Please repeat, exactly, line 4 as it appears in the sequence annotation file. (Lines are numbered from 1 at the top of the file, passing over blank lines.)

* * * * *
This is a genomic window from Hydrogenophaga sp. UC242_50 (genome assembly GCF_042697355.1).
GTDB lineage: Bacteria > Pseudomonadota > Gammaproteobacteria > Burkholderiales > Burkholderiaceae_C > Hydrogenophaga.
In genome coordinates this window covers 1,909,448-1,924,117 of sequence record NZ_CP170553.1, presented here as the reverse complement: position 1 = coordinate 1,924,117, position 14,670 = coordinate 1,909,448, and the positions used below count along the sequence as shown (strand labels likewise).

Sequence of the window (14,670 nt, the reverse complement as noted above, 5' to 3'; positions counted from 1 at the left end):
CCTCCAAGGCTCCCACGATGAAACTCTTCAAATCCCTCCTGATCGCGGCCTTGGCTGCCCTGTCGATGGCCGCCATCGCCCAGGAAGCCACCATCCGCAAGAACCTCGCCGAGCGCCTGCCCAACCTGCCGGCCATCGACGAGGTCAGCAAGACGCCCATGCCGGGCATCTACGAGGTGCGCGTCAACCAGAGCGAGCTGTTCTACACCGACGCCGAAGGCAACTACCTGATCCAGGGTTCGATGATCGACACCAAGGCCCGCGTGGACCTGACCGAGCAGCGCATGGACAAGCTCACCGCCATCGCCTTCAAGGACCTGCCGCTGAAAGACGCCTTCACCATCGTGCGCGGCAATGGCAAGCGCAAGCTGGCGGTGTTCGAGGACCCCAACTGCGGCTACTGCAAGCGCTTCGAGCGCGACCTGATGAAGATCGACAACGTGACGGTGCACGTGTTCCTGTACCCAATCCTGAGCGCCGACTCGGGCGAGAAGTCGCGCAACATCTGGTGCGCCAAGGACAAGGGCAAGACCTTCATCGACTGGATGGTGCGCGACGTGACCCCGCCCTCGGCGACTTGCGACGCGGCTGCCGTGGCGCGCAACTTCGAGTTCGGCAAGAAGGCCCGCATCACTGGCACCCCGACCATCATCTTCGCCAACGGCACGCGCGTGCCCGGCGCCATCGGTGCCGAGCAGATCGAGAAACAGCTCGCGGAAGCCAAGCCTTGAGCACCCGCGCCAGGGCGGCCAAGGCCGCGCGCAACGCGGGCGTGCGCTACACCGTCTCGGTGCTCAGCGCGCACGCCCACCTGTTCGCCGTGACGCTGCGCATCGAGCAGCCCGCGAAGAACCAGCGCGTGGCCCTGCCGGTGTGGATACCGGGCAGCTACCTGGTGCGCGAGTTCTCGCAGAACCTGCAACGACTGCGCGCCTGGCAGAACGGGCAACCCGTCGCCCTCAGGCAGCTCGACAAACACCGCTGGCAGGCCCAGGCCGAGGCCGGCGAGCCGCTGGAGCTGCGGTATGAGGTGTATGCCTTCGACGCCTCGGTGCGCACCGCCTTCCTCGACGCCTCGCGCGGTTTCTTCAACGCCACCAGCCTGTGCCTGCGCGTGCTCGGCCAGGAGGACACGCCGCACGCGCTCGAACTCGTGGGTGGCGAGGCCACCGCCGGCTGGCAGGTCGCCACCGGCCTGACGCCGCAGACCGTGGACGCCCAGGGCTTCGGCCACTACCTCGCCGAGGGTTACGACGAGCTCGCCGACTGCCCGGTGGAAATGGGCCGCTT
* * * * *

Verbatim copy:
Sequence of the window (14,670 nt, the reverse complement as noted above, 5' to 3'; positions counted from 1 at the left end):